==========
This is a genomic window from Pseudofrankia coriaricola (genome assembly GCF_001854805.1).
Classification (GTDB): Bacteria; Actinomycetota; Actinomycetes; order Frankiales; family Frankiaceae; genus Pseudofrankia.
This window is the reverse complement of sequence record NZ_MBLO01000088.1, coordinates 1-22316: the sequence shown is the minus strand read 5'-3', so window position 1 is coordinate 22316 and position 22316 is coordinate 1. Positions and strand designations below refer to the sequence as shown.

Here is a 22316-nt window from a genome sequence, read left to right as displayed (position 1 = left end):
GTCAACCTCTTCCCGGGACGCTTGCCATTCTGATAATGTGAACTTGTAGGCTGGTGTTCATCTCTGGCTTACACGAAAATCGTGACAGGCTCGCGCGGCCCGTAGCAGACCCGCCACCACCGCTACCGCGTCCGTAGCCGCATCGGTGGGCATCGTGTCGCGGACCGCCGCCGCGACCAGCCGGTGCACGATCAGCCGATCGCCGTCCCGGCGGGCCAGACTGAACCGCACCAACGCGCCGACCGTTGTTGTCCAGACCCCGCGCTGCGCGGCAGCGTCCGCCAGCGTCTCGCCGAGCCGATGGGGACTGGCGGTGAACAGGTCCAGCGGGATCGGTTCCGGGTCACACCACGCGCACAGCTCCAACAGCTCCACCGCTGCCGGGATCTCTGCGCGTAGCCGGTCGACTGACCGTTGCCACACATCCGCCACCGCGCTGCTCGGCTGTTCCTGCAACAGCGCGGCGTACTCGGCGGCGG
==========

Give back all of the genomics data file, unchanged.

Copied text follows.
This is a genomic window from Pseudofrankia coriaricola (genome assembly GCF_001854805.1).
Classification (GTDB): Bacteria; Actinomycetota; Actinomycetes; order Frankiales; family Frankiaceae; genus Pseudofrankia.
This window is the reverse complement of sequence record NZ_MBLO01000088.1, coordinates 1-22316: the sequence shown is the minus strand read 5'-3', so window position 1 is coordinate 22316 and position 22316 is coordinate 1. Positions and strand designations below refer to the sequence as shown.

Here is a 22316-nt window from a genome sequence, read left to right as displayed (position 1 = left end):
GTCAACCTCTTCCCGGGACGCTTGCCATTCTGATAATGTGAACTTGTAGGCTGGTGTTCATCTCTGGCTTACACGAAAATCGTGACAGGCTCGCGCGGCCCGTAGCAGACCCGCCACCACCGCTACCGCGTCCGTAGCCGCATCGGTGGGCATCGTGTCGCGGACCGCCGCCGCGACCAGCCGGTGCACGATCAGCCGATCGCCGTCCCGGCGGGCCAGACTGAACCGCACCAACGCGCCGACCGTTGTTGTCCAGACCCCGCGCTGCGCGGCAGCGTCCGCCAGCGTCTCGCCGAGCCGATGGGGACTGGCGGTGAACAGGTCCAGCGGGATCGGTTCCGGGTCACACCACGCGCACAGCTCCAACAGCTCCACCGCTGCCGGGATCTCTGCGCGTAGCCGGTCGACTGACCGTTGCCACACATCCGCCACCGCGCTGCTCGGCTGTTCCTGCAACAGCGCGGCGTACTCGGCGGCGG